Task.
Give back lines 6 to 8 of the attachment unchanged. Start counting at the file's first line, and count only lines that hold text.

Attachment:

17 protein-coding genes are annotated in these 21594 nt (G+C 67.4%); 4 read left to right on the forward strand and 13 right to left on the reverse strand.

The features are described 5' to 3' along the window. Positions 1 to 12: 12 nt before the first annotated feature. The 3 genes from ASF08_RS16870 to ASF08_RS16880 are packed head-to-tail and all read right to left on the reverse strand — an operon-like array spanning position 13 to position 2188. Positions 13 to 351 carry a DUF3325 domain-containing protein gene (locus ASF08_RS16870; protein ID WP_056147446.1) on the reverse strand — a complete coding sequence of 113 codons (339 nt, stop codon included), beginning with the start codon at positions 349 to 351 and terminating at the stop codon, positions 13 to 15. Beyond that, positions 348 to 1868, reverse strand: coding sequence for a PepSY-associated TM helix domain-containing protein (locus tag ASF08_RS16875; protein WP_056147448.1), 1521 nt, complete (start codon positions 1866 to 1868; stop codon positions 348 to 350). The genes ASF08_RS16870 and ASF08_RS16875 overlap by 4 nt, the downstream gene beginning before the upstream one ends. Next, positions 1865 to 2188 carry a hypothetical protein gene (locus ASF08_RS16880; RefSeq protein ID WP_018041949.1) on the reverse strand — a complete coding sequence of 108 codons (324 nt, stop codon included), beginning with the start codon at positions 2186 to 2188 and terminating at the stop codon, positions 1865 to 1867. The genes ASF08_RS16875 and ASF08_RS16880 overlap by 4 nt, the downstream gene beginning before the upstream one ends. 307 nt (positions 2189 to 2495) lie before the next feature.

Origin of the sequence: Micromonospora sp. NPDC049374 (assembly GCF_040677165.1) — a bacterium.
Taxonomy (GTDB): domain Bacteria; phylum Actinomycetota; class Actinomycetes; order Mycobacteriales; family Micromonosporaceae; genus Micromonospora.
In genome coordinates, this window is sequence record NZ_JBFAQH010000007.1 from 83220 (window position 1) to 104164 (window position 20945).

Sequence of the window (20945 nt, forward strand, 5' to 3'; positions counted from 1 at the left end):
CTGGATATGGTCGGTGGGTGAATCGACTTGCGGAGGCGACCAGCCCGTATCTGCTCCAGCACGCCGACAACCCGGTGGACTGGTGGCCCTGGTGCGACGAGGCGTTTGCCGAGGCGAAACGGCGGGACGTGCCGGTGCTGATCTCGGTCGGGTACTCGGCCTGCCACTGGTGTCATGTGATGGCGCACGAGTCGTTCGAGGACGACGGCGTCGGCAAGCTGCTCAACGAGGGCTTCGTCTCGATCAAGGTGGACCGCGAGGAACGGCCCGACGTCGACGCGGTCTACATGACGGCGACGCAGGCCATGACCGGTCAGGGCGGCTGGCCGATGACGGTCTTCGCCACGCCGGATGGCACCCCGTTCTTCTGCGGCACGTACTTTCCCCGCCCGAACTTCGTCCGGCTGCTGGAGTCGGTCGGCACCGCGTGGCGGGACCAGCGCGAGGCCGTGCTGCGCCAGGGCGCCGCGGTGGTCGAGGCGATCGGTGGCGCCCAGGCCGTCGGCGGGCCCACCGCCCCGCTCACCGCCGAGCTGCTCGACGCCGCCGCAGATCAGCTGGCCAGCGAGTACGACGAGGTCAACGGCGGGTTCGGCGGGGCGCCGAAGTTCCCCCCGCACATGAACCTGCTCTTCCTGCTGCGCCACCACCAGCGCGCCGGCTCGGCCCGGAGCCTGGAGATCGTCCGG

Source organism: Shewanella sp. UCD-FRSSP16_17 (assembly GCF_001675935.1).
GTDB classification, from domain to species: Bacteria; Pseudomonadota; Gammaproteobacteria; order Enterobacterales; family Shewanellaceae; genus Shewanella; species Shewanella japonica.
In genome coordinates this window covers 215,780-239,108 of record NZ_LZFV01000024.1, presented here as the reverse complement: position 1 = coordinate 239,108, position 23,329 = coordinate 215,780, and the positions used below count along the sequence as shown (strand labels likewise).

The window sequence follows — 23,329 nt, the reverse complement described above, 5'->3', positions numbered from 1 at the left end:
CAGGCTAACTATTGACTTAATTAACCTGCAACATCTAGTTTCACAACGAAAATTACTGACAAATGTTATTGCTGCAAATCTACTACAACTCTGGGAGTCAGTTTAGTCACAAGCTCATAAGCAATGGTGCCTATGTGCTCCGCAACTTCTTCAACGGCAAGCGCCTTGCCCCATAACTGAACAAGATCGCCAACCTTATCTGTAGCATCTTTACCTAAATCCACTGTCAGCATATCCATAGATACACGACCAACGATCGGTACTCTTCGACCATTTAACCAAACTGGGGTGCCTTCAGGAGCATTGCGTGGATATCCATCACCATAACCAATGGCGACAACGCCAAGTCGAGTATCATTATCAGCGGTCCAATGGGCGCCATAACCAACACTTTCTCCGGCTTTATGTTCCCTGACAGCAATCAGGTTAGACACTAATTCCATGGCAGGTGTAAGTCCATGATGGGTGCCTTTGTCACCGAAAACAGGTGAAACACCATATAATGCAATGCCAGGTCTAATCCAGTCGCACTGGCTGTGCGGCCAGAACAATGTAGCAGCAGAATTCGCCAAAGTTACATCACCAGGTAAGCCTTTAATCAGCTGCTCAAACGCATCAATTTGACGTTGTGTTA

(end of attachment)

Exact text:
Sequence of the window (20945 nt, forward strand, 5' to 3'; positions counted from 1 at the left end):
CTGGATATGGTCGGTGGGTGAATCGACTTGCGGAGGCGACCAGCCCGTATCTGCTCCAGCACGCCGACAACCCGGTGGACTGGTGGCCCTGGTGCGACGAGGCGTTTGCCGAGGCGAAACGGCGGGACGTGCCGGTGCTGATCTCGGTCGGGTACTCGGCCTGCCACTGGTGTCATGTGATGGCGCACGAGTCGTTCGAGGACGACGGCGTCGGCAAGCTGCTCAACGAGGGCTTCGTCTCGATCAAGGTGGACCGCGAGGAACGGCCCGACGTCGACGCGGTCTACATGACGGCGACGCAGGCCATGACCGGTCAGGGCGGCTGGCCGATGACGGTCTTCGCCACGCCGGATGGCACCCCGTTCTTCTGCGGCACGTACTTTCCCCGCCCGAACTTCGTCCGGCTGCTGGAGTCGGTCGGCACCGCGTGGCGGGACCAGCGCGAGGCCGTGCTGCGCCAGGGCGCCGCGGTGGTCGAGGCGATCGGTGGCGCCCAGGCCGTCGGCGGGCCCACCGCCCCGCTCACCGCCGAGCTGCTCGACGCCGCCGCAGATCAGCTGGCCAGCGAGTACGACGAGGTCAACGGCGGGTTCGGCGGGGCGCCGAAGTTCCCCCCGCACATGAACCTGCTCTTCCTGCTGCGCCACCACCAGCGCGCCGGCTCGGCCCGGAGCCTGGAGATCGTCCGG

Source organism: Shewanella sp. UCD-FRSSP16_17 (assembly GCF_001675935.1).